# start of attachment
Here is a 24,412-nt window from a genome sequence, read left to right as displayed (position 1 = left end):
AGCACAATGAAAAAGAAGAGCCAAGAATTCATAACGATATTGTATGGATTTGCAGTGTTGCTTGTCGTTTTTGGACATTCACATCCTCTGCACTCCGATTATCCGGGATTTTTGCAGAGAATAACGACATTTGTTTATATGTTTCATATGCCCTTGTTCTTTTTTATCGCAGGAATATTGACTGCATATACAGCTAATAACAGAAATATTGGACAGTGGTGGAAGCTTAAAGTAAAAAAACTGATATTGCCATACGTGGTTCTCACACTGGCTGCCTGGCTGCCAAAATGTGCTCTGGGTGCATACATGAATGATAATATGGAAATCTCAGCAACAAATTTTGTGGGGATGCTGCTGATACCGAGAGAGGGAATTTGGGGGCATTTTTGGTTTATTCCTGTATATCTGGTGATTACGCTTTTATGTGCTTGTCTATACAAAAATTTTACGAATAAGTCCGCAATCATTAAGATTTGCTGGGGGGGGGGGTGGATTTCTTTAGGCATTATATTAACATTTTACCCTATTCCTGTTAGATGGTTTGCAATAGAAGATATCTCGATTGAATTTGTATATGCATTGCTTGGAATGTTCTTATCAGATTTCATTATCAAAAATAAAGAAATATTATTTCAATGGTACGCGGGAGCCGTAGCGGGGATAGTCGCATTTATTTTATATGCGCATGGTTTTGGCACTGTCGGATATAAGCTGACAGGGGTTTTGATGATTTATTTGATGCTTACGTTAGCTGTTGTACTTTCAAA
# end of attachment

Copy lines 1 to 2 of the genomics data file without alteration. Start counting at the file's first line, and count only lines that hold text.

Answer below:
Here is a 24,412-nt window from a genome sequence, read left to right as displayed (position 1 = left end):
AGCACAATGAAAAAGAAGAGCCAAGAATTCATAACGATATTGTATGGATTTGCAGTGTTGCTTGTCGTTTTTGGACATTCACATCCTCTGCACTCCGATTATCCGGGATTTTTGCAGAGAATAACGACATTTGTTTATATGTTTCATATGCCCTTGTTCTTTTTTATCGCAGGAATATTGACTGCATATACAGCTAATAACAGAAATATTGGACAGTGGTGGAAGCTTAAAGTAAAAAAACTGATATTGCCATACGTGGTTCTCACACTGGCTGCCTGGCTGCCAAAATGTGCTCTGGGTGCATACATGAATGATAATATGGAAATCTCAGCAACAAATTTTGTGGGGATGCTGCTGATACCGAGAGAGGGAATTTGGGGGCATTTTTGGTTTATTCCTGTATATCTGGTGATTACGCTTTTATGTGCTTGTCTATACAAAAATTTTACGAATAAGTCCGCAATCATTAAGATTTGCTGGGGGGGGGGGTGGATTTCTTTAGGCATTATATTAACATTTTACCCTATTCCTGTTAGATGGTTTGCAATAGAAGATATCTCGATTGAATTTGTATATGCATTGCTTGGAATGTTCTTATCAGATTTCATTATCAAAAATAAAGAAATATTATTTCAATGGTACGCGGGAGCCGTAGCGGGGATAGTCGCATTTATTTTATATGCGCATGGTTTTGGCACTGTCGGATATAAGCTGACAGGGGTTTTGATGATTTATTTGATGCTTACGTTAGCTGTTGTACTTTCAAA